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Chronological Resume, Functional Twist

hiring manager reading a resume By Taunee Besson, CMF, CareerCast.com Senior Columnist

Q: For the past three years, I've been a senior VP of marketing services for a large bank holding company. My job requires working with several departments, developing new products and services for our commercial customers. I manage projects, offer advice, and coordinate interdepartmental communication.

Before getting my current job I was a commercial loan officer, finding deals, cultivating relationships with customers, and seeing the tangible benefits of my work (building renovations, new product developments, etc.).

The fact is I enjoyed working in the commercial loan area more than my current job, so I want to move back. Opportunities at my current employer are limited, so I need to look elsewhere for a new gig. But since my current job isn’t in commercial loans, how do I write a resume to emphasize my sales accomplishments? If I follow the typical, chronological resume format, I would list “Senior Vice President of Marketing Services” at the top. But since that’s not the job I’m looking for, I’d prefer to focus on my commercial loan experience instead. Short of writing a functional resume, what’s the best way to represent my relevant experience while maintaining the standard chronological resume format?

A: Most hiring managers prefer a chronological format to a functional one. However, ever a chronological resume has some maneuvering room. Let’s look at how you can write a chronological resume that highlights your sales skills instead of your marketing experience.

Objective Example: A
Commercial Loan Officer serving large corporate accounts for Citi Group

After your name, address, and phone number start your resume with a career objective. Resumes should be targeted sales tools. The more you customize your resume for a specific job, the better your chances are of getting called for a job interview.

In an attempt to write a resume that works for any job, many people leave out the objective or make it very generic. Don't make this mistake! You need your resume to tell hiring managers exactly what you want to do. If you have a job title and a company name, use it.

Experience Example:

XYZ Bank 2007 to present
Vice President, Commercial Loan Division
and Senior Vice President, Marketing Services

Put your last employer first, along with the dates of employment. But instead of listing all your accomplishments next to each job title, just list each job title. You can put dates with each title if you want, but don't emphasize the marketing services position by listing it first with a description or HR will think of you as a marketing strategist instead of a loan professional.

Now that you’ve listed your recent employment history, use the next part of your resume to concentrate on the main functions of the job you want now. As a loan officer you developed relationships, closed deals and monitored client performance. So list these activities after your employment history. Then think about your most satisfying accomplishments (not duties) for each job, and list those as well. Hiring managers are looking for your unique contributions to a company. Responsibilities aren't nearly as impressive as achievements.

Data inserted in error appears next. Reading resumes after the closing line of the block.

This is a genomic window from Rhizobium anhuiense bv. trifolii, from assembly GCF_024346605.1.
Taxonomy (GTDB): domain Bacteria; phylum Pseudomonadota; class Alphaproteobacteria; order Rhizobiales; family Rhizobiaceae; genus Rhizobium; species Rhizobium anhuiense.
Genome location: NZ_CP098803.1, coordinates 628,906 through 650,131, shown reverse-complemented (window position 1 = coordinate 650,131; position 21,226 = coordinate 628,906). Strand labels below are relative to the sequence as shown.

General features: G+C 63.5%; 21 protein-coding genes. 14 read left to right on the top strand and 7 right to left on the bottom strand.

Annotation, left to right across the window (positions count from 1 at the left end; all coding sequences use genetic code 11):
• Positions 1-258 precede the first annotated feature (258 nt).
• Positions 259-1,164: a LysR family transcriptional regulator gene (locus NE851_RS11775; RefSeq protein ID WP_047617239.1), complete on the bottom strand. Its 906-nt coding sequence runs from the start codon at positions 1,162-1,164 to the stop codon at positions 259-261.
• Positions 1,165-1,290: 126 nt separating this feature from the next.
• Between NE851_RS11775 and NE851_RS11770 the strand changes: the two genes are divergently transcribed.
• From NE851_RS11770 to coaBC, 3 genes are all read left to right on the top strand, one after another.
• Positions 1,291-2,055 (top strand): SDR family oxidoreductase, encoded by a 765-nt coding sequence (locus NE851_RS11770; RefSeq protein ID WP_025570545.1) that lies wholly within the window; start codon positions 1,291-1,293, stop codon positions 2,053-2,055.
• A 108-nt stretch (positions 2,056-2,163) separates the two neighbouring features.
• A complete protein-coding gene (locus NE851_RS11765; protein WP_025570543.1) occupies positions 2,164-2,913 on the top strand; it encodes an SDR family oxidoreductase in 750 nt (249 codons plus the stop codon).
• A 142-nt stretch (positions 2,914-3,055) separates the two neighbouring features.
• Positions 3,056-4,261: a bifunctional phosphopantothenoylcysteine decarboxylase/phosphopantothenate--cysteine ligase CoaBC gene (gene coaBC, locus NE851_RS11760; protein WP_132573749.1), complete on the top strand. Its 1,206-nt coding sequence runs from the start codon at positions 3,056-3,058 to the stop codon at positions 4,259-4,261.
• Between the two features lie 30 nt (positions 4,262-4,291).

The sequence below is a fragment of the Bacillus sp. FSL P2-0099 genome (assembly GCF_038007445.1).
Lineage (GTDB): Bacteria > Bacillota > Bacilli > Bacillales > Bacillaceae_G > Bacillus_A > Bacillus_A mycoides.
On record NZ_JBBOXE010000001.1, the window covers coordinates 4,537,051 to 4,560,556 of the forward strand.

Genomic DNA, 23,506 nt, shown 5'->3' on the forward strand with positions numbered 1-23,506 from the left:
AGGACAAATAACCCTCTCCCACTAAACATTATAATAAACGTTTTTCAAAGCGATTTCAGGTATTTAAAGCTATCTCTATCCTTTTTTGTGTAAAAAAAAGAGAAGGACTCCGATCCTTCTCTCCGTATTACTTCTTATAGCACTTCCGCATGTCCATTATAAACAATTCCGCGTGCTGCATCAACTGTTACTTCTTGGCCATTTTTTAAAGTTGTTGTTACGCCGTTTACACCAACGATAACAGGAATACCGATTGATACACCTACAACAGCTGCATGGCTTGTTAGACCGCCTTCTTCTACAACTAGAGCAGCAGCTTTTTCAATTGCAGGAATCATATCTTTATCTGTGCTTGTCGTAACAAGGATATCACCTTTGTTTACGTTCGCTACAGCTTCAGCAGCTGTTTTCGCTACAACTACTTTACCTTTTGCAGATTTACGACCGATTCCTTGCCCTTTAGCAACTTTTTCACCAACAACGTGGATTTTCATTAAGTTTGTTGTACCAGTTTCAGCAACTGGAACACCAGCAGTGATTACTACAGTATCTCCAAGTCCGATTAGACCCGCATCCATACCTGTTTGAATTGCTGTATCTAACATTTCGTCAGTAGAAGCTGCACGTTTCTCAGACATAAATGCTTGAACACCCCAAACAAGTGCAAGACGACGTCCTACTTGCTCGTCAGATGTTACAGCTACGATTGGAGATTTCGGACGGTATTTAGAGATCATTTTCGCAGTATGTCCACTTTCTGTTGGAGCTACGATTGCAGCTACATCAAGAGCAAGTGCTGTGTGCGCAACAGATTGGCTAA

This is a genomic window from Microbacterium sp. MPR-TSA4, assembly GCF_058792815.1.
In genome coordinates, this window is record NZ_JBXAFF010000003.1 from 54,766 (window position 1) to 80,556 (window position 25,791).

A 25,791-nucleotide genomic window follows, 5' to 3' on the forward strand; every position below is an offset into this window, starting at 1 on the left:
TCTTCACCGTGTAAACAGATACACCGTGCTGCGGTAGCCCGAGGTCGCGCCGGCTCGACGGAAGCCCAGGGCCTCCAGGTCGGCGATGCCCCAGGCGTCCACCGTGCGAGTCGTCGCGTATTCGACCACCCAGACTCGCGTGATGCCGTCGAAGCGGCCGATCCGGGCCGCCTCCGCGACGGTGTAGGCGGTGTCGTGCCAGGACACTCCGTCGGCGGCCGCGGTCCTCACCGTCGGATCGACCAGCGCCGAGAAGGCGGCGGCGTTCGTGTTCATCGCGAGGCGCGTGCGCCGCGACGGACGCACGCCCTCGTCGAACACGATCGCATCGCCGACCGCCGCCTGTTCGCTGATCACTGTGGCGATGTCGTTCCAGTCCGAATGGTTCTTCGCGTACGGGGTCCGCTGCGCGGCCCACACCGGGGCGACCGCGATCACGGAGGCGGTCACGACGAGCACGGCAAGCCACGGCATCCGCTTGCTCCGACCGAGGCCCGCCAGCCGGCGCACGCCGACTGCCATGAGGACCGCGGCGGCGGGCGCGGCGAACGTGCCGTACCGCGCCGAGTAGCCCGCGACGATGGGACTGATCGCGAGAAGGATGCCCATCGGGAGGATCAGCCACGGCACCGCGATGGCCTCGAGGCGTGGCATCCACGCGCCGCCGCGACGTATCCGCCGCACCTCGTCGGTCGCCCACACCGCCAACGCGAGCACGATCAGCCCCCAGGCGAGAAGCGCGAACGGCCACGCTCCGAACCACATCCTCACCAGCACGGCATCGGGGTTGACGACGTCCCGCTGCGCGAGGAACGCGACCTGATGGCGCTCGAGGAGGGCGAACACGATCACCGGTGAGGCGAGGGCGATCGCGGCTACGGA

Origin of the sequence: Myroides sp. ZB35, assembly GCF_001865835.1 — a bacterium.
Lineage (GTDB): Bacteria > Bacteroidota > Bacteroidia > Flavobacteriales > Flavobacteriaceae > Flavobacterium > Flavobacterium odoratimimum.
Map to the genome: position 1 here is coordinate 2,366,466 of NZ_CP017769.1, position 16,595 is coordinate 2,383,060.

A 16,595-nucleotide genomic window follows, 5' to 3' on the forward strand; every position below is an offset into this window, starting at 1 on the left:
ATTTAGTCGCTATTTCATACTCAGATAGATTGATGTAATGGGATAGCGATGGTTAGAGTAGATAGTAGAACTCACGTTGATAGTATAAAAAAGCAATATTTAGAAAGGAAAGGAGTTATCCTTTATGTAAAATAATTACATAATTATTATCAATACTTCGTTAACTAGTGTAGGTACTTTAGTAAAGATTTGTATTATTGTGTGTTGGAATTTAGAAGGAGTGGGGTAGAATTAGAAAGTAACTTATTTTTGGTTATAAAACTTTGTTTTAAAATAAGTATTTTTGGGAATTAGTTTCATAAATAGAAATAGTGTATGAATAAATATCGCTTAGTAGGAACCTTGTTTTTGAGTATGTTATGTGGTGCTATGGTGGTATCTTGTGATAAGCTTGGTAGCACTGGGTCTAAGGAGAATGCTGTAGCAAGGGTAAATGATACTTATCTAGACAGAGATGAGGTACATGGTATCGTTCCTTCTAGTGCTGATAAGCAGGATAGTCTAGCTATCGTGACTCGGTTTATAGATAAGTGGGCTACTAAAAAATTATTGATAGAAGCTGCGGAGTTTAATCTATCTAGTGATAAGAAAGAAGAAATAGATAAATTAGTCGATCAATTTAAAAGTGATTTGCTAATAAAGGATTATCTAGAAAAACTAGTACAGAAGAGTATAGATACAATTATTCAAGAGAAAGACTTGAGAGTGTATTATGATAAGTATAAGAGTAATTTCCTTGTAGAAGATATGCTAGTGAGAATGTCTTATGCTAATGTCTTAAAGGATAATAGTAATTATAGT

Quantify your successes, if possible. You might mention your loan volume, low percent default rate, and increase in new client accounts, all excellent possibilities for impressing potential interviewers. Generally, it's best to list successes in their order of
importance to the employer. The remainder of your experience section can easily follow the typical chronological style, emphasizing achievements in the area you want to pursue (in this case commercial loans) as much as possible.

Education Example:

MBA, University of Connecticut 2000
Dale Carnegie Sales Course 2001
Integrity in Banking 2002
Social Media and Your Company 2008

Along with your degree(s), list your continuing education related to the field you want to pursue. Noncredit courses show an ongoing commitment to augmenting your skill base, and are especially useful when you want to change careers.

Example Volunteer Work:

American Red Cross Board of Directors, Fund Development Committee 2008-present
The Snyder Foundation Grants Committee 2006-2008

Often job seekers don’t think of volunteer work as real experience. However in this economy, that mindset is changing. A great number of unemployed people are involving themselves in satisfying projects that add important skills to their portfolios. For instance, nonprofit boards consider many of the same issues for-profit ones do.

References: References don't need to appear on a resume. However, you should have some in mind if a potential employer asks for them.


taunee besson Senior Columnist Taunee Besson, CMF, is president of Career Dimensions, Inc., a consulting firm founded in 1979 that works with individual and corporate clients in career transition, job search, executive coaching, talent management and small business issues. She is an award-winning columnist for CareerJournal.com and a best-selling author of the Wall Street Journal's books on resumes and cover letters. Her articles on a variety of career issues have appeared on numerous career/job websites and trade and business journals. Ms. Besson has been quoted numerous times in The Wall Street Journal, The Dallas Morning News, Business Week, Time, Smart Money, and a number of other websites and publications.

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